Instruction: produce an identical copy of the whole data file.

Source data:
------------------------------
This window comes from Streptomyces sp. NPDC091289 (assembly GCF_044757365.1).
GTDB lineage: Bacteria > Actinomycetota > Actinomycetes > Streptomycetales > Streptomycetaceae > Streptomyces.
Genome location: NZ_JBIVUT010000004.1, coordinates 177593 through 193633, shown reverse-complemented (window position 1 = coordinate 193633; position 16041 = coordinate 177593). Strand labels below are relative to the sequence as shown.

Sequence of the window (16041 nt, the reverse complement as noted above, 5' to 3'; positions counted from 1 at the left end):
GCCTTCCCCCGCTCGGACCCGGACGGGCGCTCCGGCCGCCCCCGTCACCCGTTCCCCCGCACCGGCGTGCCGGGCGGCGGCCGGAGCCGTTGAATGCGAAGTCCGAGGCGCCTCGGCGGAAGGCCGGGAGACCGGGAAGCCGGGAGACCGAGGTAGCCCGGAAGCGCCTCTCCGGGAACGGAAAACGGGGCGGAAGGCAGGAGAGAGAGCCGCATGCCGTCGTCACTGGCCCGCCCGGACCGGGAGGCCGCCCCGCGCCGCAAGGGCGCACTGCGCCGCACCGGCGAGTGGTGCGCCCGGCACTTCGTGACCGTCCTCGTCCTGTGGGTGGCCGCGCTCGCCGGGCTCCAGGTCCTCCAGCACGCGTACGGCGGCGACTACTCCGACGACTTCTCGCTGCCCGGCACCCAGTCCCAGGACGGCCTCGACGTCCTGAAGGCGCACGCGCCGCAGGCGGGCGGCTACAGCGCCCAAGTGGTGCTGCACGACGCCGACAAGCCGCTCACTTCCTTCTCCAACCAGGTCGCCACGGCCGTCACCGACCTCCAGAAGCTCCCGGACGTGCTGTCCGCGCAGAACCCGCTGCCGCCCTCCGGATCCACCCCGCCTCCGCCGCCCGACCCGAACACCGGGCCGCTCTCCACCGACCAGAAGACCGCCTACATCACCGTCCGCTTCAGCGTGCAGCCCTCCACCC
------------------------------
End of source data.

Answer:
This window comes from Streptomyces sp. NPDC091289 (assembly GCF_044757365.1).
GTDB lineage: Bacteria > Actinomycetota > Actinomycetes > Streptomycetales > Streptomycetaceae > Streptomyces.
Genome location: NZ_JBIVUT010000004.1, coordinates 177593 through 193633, shown reverse-complemented (window position 1 = coordinate 193633; position 16041 = coordinate 177593). Strand labels below are relative to the sequence as shown.

Sequence of the window (16041 nt, the reverse complement as noted above, 5' to 3'; positions counted from 1 at the left end):
GCCTTCCCCCGCTCGGACCCGGACGGGCGCTCCGGCCGCCCCCGTCACCCGTTCCCCCGCACCGGCGTGCCGGGCGGCGGCCGGAGCCGTTGAATGCGAAGTCCGAGGCGCCTCGGCGGAAGGCCGGGAGACCGGGAAGCCGGGAGACCGAGGTAGCCCGGAAGCGCCTCTCCGGGAACGGAAAACGGGGCGGAAGGCAGGAGAGAGAGCCGCATGCCGTCGTCACTGGCCCGCCCGGACCGGGAGGCCGCCCCGCGCCGCAAGGGCGCACTGCGCCGCACCGGCGAGTGGTGCGCCCGGCACTTCGTGACCGTCCTCGTCCTGTGGGTGGCCGCGCTCGCCGGGCTCCAGGTCCTCCAGCACGCGTACGGCGGCGACTACTCCGACGACTTCTCGCTGCCCGGCACCCAGTCCCAGGACGGCCTCGACGTCCTGAAGGCGCACGCGCCGCAGGCGGGCGGCTACAGCGCCCAAGTGGTGCTGCACGACGCCGACAAGCCGCTCACTTCCTTCTCCAACCAGGTCGCCACGGCCGTCACCGACCTCCAGAAGCTCCCGGACGTGCTGTCCGCGCAGAACCCGCTGCCGCCCTCCGGATCCACCCCGCCTCCGCCGCCCGACCCGAACACCGGGCCGCTCTCCACCGACCAGAAGACCGCCTACATCACCGTCCGCTTCAGCGTGCAGCCCTCCACCC